You walk into the supermarket and you are greeted by 3 different Riojas all looking relatively similar but their prices aren't similar at all. What is going on?
Wine is a highly regulated sector in the European Union and in the case of Spain the regulations are established at regional level by the “Consejos reguladores” or regulatory bodies. In the case of Rioja this is the Consejor Regulador del vino de Rioja, which establishes the regulation for Rioja wines on things like which varieties can be planted, maximum yield per acre permitted and most importantly the Consejo establishes a classification system for Rioja wines which is based on the criteria of ageing.
The following are the classifications that often determine the price level.
Joven is the term for the youngest wines that require no oak ageing. These are usually the lowest priced category and used for house wines.
The term is applied to wines which mature for at least 2 years at the winery before being released to the market. Part of this time is to be spent in oak barrels, part in the bottle
Selected Red wines of the best vintages with an excellent potential that have been aged for a minimum of 3 years, with at least one year in oak.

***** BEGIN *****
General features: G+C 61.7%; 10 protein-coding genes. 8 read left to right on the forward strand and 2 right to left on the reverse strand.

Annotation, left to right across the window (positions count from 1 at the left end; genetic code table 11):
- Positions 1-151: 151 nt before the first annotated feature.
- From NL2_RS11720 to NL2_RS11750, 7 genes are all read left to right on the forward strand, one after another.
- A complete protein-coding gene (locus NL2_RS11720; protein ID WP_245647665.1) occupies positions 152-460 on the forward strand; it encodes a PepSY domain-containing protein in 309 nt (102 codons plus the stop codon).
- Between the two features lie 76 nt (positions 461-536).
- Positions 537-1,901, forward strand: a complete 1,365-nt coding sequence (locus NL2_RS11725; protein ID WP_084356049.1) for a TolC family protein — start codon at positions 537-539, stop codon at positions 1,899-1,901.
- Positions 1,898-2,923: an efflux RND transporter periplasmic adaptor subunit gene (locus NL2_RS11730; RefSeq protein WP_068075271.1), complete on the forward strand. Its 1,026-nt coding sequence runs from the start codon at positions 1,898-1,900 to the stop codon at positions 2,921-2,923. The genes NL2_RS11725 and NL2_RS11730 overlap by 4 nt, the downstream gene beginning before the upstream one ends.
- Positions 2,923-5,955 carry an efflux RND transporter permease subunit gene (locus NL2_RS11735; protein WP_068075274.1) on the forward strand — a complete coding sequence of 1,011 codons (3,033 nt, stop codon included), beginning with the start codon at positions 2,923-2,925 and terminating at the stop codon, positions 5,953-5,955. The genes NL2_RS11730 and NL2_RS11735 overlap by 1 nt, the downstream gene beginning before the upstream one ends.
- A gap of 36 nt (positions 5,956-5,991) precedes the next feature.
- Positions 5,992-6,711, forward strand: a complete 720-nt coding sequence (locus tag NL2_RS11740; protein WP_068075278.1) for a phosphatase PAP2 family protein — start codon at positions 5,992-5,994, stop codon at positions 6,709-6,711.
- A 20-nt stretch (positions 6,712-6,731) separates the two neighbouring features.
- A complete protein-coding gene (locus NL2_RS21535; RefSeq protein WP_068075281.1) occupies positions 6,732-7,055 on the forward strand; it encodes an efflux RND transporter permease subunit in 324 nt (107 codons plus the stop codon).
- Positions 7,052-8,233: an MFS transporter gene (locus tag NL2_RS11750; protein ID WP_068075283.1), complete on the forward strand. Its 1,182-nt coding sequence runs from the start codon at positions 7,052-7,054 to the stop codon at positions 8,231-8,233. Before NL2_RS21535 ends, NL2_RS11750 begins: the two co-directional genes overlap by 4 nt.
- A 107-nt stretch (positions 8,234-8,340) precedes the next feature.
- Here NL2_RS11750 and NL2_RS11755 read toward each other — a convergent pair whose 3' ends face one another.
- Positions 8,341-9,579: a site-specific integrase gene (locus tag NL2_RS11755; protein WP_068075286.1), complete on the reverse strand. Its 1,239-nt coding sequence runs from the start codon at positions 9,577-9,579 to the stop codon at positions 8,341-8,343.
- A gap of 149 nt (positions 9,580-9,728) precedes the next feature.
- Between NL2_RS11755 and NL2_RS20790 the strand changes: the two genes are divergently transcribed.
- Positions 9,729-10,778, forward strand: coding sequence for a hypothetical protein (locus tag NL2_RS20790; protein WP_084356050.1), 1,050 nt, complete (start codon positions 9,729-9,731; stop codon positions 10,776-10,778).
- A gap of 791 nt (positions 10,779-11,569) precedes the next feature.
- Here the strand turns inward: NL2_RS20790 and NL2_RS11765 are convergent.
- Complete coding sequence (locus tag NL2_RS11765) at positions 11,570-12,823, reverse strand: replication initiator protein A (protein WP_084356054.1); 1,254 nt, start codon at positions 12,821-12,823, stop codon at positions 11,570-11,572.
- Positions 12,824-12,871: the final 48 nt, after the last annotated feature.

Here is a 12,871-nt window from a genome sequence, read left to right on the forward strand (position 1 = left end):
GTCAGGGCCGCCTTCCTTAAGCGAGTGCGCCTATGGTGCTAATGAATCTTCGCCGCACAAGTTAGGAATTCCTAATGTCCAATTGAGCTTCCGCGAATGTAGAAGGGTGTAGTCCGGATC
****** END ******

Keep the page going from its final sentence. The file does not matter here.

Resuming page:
At the Reserva level, winemakers often age their wines longer than the minimum and select better grapes. Many Rioja wine enthusiasts swear by Reserva level because they are a medium between super fruity Crianza and oakey-bottle-aged Gran Reserva.
The final category is Gran Reserva. These wines need to spend at least 5 years before they reach the market. Out of these 5 years, 2 at least are to be spent in oak barrel. In the case of white wines, the time before they can be released to the market is 4 years, of which 6 months would apply to oak barrel aging.
What’s interesting about Gran Reserva is that most winemakers select the best grapes for this level and age them for as long as the wine needs. This means most of the new release Gran Reservas are around 10 years old or older when you first see them available.